SIMBAD references

1999AJ....118..381L - Astron. J., 118, 381-389 (1999/July-0)

A major star formation region in the receding tip of the stellar galactic bar. II. Supplementary information and evidence that the bar is not the same structure as the triaxial bulge previously reported.

LOPEZ-CORREDOIRA M., GARZON F., BECKMAN J.E., MAHONEY T.J., HAMMERSLEY P.L. and CALBET X.

Abstract (from CDS):

This paper is the second part in a series, the first part of which presented an outline of the analysis of 60 spectra from a follow-up program to the Two Micron Galactic Survey (TGMS) project in the l=27°, b=0° area. In this second part, we present a more detailed explanation of the analysis, a library of the spectra for more complete information for each of the 60 stars, and further discussions on the implications for the structure of the Galaxy. This region contains a prominent excess in the flux distribution and star counts previously observed in several spectral ranges, notably in the TMGS. We found that over 50% of the spectra of the stars detected with mK<5.0 mag, within a very high confidence level, correspond to stars of luminosity class I, and a significant proportion of the remainder are very late giants that must also be rapidly evolving. We make the case, using all the available evidence, that we are observing a region at the nearer end of the Galactic bar, where the Scutum spiral arm breaks away, and that this is powerful evidence for the presence of the bar. Regions of this type can form because of the concentrations of shocked gas where a galactic bar meets a spiral arm, as is observed at the ends of the bars of many face-on external galaxies. Alternative explanations do not give nearly such a satisfactory account of the observations.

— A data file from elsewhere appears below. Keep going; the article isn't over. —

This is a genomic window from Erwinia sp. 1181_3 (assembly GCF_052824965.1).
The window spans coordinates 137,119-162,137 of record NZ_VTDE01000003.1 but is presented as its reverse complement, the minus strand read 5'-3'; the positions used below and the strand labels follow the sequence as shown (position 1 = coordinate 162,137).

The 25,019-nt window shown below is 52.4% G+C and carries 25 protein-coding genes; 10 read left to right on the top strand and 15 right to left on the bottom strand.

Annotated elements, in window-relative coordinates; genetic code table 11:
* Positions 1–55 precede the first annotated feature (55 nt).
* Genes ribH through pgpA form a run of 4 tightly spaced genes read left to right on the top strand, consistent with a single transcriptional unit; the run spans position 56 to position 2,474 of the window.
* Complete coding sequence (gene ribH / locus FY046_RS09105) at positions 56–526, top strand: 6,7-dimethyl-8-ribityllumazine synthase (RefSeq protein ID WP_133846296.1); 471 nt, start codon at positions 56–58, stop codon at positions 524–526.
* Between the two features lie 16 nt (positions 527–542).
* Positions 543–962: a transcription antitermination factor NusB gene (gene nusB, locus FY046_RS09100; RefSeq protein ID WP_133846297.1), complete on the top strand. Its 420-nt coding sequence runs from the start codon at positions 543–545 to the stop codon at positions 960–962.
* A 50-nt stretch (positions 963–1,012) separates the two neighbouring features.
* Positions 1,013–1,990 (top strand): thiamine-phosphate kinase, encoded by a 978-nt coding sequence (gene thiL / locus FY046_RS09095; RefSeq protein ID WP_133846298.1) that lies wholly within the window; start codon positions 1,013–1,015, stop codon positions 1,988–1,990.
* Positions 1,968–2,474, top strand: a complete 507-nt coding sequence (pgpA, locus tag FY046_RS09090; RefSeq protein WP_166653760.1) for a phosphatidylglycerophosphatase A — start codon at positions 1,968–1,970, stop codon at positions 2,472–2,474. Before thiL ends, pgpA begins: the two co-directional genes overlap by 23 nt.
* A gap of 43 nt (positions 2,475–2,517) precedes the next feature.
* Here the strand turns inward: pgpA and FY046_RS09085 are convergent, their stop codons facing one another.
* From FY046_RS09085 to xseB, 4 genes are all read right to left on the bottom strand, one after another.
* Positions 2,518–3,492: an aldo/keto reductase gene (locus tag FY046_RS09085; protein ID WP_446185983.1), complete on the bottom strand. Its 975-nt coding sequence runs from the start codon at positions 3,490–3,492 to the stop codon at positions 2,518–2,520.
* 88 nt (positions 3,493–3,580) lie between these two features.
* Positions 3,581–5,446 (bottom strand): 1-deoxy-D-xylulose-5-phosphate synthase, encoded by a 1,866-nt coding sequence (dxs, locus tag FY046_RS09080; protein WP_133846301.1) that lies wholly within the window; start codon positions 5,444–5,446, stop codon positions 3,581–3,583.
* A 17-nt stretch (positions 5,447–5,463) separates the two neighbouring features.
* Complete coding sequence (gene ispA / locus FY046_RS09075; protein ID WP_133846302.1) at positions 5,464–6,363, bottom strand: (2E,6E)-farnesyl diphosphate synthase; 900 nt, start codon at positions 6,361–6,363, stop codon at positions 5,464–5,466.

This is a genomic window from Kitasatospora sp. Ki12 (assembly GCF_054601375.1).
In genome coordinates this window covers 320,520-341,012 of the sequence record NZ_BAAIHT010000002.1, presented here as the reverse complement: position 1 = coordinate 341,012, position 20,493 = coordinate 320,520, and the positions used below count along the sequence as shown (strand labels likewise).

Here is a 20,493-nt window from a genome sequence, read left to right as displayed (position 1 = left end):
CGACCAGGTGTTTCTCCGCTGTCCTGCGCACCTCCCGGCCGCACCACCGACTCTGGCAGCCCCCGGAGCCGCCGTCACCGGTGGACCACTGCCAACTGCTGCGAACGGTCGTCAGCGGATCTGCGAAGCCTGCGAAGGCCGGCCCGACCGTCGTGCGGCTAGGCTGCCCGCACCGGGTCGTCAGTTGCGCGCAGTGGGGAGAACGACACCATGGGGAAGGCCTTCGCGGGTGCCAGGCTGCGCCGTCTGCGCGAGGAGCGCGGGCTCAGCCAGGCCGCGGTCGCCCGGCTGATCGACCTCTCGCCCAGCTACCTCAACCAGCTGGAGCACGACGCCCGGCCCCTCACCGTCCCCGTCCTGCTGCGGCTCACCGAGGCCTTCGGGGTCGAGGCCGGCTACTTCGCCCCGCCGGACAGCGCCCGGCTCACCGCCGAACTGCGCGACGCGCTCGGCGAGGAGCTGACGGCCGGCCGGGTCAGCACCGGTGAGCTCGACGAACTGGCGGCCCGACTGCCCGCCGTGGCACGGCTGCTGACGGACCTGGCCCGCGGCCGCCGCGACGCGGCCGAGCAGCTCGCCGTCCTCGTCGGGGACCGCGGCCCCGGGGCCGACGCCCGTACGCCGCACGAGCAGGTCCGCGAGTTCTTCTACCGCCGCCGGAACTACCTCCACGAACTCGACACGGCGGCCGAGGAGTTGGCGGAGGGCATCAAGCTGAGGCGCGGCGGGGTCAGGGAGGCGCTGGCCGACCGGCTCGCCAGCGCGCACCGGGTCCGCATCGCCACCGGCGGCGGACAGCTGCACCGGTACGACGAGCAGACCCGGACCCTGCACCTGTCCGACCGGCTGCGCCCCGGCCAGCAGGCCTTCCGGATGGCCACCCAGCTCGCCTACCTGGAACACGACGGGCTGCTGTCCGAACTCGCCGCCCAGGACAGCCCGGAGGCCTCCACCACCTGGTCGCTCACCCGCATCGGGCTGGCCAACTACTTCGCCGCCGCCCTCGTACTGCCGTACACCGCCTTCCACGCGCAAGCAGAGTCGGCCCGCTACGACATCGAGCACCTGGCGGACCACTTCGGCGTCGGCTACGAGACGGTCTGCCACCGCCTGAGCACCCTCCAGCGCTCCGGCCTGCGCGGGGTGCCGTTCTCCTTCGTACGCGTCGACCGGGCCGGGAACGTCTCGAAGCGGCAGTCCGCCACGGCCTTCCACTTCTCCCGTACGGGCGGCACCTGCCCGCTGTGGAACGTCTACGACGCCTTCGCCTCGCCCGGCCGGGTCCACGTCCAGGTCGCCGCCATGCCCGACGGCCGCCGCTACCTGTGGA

Equivalent spectroscopic analysis should also be performed at l=-22°, the candidate position for the other tip of the bar. The space localization of one and a fortiori of both ends of the bar allows us to infer its orientation. If the second region is also confirmed to be a powerful star formation region this would imply a position angle for the bar of about 75° with respect to the Sun-Galactic center line. This geometry is indeed compatible with the range of distances that we have obtained for the star-forming region at l=27° from spectroscopic parallaxes. However, the angle is different from that given by other authors for the bar, and this, we think, is because they refer to the triaxial bulge and not to the bar as detected here.


Abstract Copyright:

Journal keyword(s): Galaxy: Stellar Content - Galaxy: Structure - Stars: Formation

Nomenclature: Table 1: [LGB99] NN (Nos 1-60).

Status at CDS : All or part of tables of objects could be ingested in SIMBAD; there are some issues with cross-identifications or classifications.

Simbad objects: 63

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